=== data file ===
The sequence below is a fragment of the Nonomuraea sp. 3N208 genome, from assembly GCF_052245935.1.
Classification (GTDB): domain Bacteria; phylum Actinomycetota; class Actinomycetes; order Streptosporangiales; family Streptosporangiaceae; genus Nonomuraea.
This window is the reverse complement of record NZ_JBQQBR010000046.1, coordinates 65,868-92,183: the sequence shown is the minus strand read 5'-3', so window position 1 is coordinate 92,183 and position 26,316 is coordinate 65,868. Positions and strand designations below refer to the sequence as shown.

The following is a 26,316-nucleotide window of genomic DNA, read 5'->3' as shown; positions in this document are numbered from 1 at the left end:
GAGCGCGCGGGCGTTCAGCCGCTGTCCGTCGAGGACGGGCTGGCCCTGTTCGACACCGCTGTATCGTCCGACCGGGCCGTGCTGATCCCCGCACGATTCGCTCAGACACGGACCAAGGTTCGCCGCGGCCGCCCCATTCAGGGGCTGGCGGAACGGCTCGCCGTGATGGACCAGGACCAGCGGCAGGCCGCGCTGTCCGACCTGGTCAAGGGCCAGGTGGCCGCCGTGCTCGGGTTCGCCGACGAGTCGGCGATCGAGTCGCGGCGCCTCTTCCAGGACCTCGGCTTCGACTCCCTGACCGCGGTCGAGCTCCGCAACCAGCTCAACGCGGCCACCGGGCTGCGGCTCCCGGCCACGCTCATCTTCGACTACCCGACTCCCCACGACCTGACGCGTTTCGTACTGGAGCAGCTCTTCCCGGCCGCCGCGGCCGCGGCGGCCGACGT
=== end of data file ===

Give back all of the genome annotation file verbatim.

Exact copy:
The sequence below is a fragment of the Nonomuraea sp. 3N208 genome, from assembly GCF_052245935.1.
Classification (GTDB): domain Bacteria; phylum Actinomycetota; class Actinomycetes; order Streptosporangiales; family Streptosporangiaceae; genus Nonomuraea.
This window is the reverse complement of record NZ_JBQQBR010000046.1, coordinates 65,868-92,183: the sequence shown is the minus strand read 5'-3', so window position 1 is coordinate 92,183 and position 26,316 is coordinate 65,868. Positions and strand designations below refer to the sequence as shown.

The following is a 26,316-nucleotide window of genomic DNA, read 5'->3' as shown; positions in this document are numbered from 1 at the left end:
GAGCGCGCGGGCGTTCAGCCGCTGTCCGTCGAGGACGGGCTGGCCCTGTTCGACACCGCTGTATCGTCCGACCGGGCCGTGCTGATCCCCGCACGATTCGCTCAGACACGGACCAAGGTTCGCCGCGGCCGCCCCATTCAGGGGCTGGCGGAACGGCTCGCCGTGATGGACCAGGACCAGCGGCAGGCCGCGCTGTCCGACCTGGTCAAGGGCCAGGTGGCCGCCGTGCTCGGGTTCGCCGACGAGTCGGCGATCGAGTCGCGGCGCCTCTTCCAGGACCTCGGCTTCGACTCCCTGACCGCGGTCGAGCTCCGCAACCAGCTCAACGCGGCCACCGGGCTGCGGCTCCCGGCCACGCTCATCTTCGACTACCCGACTCCCCACGACCTGACGCGTTTCGTACTGGAGCAGCTCTTCCCGGCCGCCGCGGCCGCGGCGGCCGACGT